Yavuz Gallery is pleased to present SWEET DREAMS, the first solo exhibition of Singaporean-artist Ian Tee.
A nod to the song by Eurythmics of the same name, SWEET DREAMS presents two bodies of work that explores and plays with the tensions and contradictions between dualities such as vulnerability/protection, desire/fear, nostalgia/trauma, and destruction/reconstruction. It consists of nine ‘Target Paintings’ on metal and two fabric works from Tee’s ongoing ‘FIRE BLANKET’ series. They feature collages of non-traditional materials and objects on complex, formal compositions that rethink and draw inspiration from conceptual, materialist, and gestural precedents.
Exchanging canvas for aluminium composite panels, Tee applies acrylic paints, collage and found objects on his paintings that blur the lines between abstraction and representation, medium and genre. The paintings on show feature target silhouettes floating and receding into an atmospheric field of colours, a motif which transforms one’s gaze into the aim of a firer on standby. Yet such violence is much closer than the impersonality of a gunshot, as suggested by slashing cuts that wound the surface. These paintings act as screens on which the artist explores the themes of alienation and difference, as well as the sensations of fear and anxiety they provoke. Recalling the works of Robert Rauschenberg and Jasper Johns, the cacophony of collaged objects and appropriated images present a multitude of meanings and interpretations; each carrying their specific baggage of histories – both common yet intrinsically personal.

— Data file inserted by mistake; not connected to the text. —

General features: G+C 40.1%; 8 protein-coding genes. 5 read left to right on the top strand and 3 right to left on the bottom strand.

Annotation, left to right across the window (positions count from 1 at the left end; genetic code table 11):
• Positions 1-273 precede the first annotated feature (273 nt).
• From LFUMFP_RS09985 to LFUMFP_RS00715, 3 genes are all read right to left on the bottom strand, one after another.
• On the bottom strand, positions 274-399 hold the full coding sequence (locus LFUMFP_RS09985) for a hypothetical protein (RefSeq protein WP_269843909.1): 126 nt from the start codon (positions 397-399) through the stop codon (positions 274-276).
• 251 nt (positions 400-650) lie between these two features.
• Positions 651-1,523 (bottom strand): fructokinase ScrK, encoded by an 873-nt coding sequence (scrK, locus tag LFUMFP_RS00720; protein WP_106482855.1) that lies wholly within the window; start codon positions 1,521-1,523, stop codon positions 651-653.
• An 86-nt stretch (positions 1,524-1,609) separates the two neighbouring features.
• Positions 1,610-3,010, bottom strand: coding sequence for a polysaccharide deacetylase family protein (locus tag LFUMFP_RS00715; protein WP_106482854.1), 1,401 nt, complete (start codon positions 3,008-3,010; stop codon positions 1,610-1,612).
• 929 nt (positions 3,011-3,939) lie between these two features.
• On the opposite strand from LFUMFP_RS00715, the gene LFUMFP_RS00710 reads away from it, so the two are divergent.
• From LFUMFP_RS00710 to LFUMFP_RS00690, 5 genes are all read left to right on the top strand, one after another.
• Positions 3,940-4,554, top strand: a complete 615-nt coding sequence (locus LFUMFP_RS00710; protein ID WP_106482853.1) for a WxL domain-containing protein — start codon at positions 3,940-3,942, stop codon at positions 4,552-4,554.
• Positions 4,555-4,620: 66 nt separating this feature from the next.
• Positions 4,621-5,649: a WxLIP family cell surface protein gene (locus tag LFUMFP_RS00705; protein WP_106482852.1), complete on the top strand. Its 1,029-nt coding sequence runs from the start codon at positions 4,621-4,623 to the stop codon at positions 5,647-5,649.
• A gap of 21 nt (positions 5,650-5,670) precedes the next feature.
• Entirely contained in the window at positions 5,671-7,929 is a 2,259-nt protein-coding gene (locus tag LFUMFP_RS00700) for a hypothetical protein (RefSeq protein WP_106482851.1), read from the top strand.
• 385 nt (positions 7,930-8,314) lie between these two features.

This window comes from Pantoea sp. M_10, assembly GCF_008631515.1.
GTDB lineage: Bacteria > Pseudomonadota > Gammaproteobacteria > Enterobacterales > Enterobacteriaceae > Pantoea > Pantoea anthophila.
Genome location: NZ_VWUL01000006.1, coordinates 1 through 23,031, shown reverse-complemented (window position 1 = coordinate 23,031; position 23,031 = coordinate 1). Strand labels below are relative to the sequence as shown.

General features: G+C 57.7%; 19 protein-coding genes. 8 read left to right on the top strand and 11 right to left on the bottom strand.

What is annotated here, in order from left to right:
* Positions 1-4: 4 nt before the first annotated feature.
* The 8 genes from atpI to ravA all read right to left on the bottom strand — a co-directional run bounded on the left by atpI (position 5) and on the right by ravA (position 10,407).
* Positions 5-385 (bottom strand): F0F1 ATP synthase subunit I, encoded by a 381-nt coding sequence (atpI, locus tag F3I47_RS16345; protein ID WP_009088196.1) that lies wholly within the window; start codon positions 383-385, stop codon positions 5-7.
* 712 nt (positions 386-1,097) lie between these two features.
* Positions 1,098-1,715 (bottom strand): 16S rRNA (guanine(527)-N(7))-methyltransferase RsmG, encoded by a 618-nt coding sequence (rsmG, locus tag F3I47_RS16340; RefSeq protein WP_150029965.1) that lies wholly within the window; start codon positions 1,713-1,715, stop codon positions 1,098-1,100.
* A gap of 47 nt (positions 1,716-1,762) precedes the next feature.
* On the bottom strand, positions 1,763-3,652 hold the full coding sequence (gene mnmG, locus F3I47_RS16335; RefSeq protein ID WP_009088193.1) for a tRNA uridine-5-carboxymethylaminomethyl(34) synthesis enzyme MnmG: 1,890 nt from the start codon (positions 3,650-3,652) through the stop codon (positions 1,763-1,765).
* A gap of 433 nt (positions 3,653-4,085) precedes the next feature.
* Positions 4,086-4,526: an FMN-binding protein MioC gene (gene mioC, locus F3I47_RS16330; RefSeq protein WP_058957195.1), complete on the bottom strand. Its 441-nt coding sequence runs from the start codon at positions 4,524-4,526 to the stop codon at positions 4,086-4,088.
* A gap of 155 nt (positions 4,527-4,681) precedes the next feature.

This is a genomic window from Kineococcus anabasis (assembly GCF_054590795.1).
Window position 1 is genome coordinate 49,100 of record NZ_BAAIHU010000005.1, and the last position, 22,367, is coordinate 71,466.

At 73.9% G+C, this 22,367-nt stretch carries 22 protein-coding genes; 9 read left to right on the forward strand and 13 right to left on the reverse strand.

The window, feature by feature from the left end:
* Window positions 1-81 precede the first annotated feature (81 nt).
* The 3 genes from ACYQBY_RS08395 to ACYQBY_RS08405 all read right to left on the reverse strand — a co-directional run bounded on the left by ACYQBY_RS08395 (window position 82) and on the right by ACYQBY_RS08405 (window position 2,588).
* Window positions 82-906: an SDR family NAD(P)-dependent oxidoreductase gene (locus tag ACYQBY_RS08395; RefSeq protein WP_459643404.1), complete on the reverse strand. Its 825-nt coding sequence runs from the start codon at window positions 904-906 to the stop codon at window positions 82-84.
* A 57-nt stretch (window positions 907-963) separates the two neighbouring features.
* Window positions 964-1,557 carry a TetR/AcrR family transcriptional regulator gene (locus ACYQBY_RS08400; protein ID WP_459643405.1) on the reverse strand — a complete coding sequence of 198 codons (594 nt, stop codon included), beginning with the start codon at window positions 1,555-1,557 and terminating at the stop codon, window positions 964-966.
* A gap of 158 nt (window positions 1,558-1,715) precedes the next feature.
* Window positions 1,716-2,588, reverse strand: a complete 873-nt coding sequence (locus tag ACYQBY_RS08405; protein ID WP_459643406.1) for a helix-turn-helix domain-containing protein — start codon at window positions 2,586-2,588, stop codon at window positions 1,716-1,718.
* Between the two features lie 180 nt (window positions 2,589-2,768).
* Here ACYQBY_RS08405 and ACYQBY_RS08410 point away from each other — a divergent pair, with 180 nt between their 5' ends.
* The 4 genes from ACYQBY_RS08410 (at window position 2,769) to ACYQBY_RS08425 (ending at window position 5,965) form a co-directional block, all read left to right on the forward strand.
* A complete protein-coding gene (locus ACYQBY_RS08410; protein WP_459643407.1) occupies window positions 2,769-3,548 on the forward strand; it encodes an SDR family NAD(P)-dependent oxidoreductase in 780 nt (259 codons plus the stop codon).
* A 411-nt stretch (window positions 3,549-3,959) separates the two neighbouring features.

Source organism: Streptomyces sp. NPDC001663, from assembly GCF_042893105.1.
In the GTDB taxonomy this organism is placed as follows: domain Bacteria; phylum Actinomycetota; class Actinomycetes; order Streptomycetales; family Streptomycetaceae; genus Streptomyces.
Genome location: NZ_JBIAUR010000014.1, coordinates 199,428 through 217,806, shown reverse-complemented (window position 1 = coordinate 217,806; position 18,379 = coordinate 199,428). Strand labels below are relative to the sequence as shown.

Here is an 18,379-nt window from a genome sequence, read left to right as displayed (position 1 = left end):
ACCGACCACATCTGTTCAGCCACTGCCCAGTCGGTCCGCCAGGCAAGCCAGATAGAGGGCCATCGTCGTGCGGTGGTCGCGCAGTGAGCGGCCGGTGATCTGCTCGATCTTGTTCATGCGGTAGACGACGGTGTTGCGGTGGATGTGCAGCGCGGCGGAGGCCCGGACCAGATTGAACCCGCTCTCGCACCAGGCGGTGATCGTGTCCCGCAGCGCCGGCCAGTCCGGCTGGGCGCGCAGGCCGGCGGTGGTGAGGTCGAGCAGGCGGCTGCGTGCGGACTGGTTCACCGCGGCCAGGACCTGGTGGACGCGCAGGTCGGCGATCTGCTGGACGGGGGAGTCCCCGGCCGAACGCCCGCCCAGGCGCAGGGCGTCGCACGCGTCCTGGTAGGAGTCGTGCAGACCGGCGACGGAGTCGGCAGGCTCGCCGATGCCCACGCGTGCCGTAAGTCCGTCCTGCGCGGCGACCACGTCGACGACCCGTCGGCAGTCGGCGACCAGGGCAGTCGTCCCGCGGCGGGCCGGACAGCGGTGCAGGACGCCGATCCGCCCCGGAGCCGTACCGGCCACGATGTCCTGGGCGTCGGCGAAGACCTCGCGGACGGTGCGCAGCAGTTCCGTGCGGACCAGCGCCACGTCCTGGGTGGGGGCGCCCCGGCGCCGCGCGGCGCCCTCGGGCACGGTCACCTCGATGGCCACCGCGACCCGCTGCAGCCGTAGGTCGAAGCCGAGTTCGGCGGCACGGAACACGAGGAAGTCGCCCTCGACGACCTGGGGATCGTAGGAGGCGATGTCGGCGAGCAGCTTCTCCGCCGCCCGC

Presented alongside these destroyed metal paintings, ‘FIRE BLANKETS’ are a series of fabric works that weave in discarded textiles and various protective materials like safety straps, reflective strips and fibre-glass fire blankets. The use of these materials alludes to the intimate relationship between fabric and the body, as well as feelings of comfort, protection, care and love. Utilising found shapes derived from taking apart garments by their seams, Tee juxtaposes the tender practice of quilting with the compositions of hard-edged geometric abstraction. Tension is sustained between the familiarity of patchwork quilts and undertones of emergency that line its construction.
Taken together, Tee’s ‘Target Paintings’ and ‘FIRE BLANKETS’ open a space for new associations and relationality beyond the edges of painting. It expands upon the medium, providing a space of questioning surfaces by conflating personal sentiments with historical narratives.